Improving social and environmental outcomes

Environmental, social, and governance (ESG) factors have really taken hold as a dominant consideration across the financial services landscape. To thrive, leading financial institutions will need to prove to their clients and investors that they are delivering credible and scalable ESG strategies. This will become as significant as measuring and reporting how diverse and inclusive their work environments had become. Financial institutions are getting creative in finding ways to address this important issue.

For example, Bank of the West’s 1% for the Planet account is a new checking account product that donates 1% of the net revenue to environmental nonprofits through the 1% for the Planet organization. Customers who use the account are able to see the impact that their purchases have on their carbon footprint, using an algorithm developed by fintech company Doconomy. A customer buying gas, for example, would see a heavier carbon footprint than a customer buying a subway ticket.

Woman with laptop on public transportation

The focus on ESG is not only being applied to consumer products. For instance, the asset management industry is being driven by a greater focus on environmental and social impact as well as financial impact. The Global Sustainable Investment Alliance estimates that there is over $30 trillion in assets that fall under “sustainable” investment strategies.

Where is your financial institution on its journey to resiliency?

While there is no doubt that the recent global health crisis certainly created new challenges for financial institutions worldwide, the pandemic also created new opportunities for them to improve processes and embrace new technologies—efforts that position them better to handle future challenges and market changes.

See the full infographic: How Financial Services Firms are Becoming More Resilient Than Ever

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To assess the current technology and business processes landscape, ABBYY conducted a global survey among 4,000 office workers. Survey participants were from organizations with 50+ employees and were located in the US, UK, France and Germany. Respondents represented different industries including banking / financial services, government, insurance, healthcare / medical, logistics, and transportation / distribution. Opinium Research executed the survey in November 2020.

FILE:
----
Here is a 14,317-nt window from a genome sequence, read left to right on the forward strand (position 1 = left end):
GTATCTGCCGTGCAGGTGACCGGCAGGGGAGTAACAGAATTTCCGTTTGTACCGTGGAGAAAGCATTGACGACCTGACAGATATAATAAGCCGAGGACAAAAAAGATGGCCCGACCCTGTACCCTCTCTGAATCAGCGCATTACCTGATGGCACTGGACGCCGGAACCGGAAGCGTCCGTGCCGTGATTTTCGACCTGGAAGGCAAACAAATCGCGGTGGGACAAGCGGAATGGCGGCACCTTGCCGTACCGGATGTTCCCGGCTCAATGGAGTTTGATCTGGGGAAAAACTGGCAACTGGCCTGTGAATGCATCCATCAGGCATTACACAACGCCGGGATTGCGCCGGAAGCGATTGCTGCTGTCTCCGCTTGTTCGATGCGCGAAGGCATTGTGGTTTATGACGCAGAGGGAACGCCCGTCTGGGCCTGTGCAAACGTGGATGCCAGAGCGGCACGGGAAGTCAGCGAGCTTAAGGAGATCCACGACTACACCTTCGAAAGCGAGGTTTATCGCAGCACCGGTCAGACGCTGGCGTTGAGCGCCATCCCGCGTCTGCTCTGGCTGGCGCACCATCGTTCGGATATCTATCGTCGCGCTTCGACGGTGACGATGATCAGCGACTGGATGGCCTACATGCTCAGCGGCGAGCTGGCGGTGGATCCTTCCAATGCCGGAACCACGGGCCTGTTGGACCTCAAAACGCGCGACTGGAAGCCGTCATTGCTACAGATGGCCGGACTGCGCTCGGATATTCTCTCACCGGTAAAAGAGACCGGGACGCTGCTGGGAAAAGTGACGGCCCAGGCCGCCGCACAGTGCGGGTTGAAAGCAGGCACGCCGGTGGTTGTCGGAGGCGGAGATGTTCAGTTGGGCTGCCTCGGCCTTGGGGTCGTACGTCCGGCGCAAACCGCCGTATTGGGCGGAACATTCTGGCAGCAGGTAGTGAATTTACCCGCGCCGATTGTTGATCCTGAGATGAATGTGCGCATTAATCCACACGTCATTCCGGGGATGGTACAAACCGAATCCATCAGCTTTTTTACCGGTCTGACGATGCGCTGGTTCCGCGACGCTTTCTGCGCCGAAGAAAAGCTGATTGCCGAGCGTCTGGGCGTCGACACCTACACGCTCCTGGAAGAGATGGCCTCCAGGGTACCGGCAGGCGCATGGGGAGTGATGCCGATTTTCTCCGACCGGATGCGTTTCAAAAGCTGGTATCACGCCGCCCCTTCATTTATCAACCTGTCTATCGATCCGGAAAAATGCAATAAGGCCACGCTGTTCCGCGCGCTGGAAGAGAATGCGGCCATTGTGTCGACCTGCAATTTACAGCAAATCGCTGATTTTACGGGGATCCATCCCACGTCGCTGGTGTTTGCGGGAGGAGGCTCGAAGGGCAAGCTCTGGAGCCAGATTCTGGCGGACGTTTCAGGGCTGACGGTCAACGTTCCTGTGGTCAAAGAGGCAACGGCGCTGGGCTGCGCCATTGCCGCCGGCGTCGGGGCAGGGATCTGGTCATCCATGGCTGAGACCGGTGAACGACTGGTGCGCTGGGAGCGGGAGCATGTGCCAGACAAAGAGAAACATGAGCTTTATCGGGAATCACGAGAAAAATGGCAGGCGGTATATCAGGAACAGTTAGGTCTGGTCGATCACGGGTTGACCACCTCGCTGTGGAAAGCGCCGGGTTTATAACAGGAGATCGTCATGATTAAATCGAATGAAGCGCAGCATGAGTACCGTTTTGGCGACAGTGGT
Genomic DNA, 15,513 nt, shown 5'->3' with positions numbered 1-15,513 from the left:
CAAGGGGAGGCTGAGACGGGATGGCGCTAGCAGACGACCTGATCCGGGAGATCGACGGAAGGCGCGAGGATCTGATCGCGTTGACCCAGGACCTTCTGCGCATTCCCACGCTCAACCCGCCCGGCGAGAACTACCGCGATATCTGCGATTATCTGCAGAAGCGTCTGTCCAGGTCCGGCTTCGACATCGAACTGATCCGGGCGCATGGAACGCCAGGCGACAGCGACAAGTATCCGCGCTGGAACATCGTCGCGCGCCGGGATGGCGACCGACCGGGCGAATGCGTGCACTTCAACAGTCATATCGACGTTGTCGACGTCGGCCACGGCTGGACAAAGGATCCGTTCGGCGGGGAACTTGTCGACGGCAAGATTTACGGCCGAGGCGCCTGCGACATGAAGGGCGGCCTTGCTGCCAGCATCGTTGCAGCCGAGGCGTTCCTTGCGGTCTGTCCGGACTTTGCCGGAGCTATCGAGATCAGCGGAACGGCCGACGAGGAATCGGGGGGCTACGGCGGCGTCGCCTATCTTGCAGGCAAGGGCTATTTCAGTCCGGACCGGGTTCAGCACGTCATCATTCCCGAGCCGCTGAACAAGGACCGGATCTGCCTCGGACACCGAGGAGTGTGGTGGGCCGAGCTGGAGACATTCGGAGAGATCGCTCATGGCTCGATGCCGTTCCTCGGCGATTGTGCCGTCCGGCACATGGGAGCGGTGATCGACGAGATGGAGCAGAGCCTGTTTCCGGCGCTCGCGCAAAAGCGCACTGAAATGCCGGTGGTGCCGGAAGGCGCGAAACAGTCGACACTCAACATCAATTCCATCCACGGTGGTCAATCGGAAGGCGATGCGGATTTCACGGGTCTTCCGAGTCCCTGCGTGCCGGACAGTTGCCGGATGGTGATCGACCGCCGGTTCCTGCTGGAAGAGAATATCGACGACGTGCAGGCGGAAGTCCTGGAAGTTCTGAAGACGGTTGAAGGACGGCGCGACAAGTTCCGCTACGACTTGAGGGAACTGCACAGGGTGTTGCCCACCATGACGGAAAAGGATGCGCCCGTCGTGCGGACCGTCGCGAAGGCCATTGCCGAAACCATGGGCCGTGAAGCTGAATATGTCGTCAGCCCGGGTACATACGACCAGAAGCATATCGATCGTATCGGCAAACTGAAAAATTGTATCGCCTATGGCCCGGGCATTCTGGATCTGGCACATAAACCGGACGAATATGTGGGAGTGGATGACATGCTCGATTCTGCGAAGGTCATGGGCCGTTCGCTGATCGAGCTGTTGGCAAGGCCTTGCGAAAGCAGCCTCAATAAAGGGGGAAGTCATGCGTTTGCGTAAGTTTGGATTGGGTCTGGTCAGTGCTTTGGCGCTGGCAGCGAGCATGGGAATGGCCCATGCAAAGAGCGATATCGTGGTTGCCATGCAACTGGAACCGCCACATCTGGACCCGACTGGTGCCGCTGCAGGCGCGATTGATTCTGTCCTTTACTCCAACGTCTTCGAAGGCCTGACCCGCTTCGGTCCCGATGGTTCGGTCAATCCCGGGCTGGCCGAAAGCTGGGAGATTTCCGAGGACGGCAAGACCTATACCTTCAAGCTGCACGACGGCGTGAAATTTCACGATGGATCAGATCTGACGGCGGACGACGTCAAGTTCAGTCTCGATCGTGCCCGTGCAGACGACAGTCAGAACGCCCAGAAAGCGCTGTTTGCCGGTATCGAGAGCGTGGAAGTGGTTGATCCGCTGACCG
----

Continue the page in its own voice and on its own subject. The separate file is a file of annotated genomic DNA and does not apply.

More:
Digital Intelligence Financial Services
Cheryl Chiodi ABBYY

Cheryl Chiodi

Solution Marketing Manager, Financial Services

Cheryl is responsible for influencing and executing the go-to-market strategy that enables ABBYY to deliver solutions to the financial services industry globally. Informed by engagement with customers, partners, and analysts, she develops marketing, thought leadership, sales materials, and assets to support demand generation, customer journey, and thought leadership campaigns.

Cheryl is an experienced author and speaker on financial services industry trends, delivering keynotes at the Wall Street Technology Association and The Taiwan Academy of Banking and Finance. Before joining ABBYY, Cheryl led Industry Marketing for Financial Services at Appian and prior to that, held several positions across the business at large organizations such as Red Hat, Akamai, Pegasystems, BAE Systems — Applied Intelligence, and Monitor-Deloitte.

Cheryl holds a BFA in Visual Design from UMASS Dartmouth. She lives in Massachusetts with her husband, Derek, son, James and 2 dogs, Holly and Bella. In her spare time, she enjoys motorcycle riding and running, and completed her first marathon in November of 2018.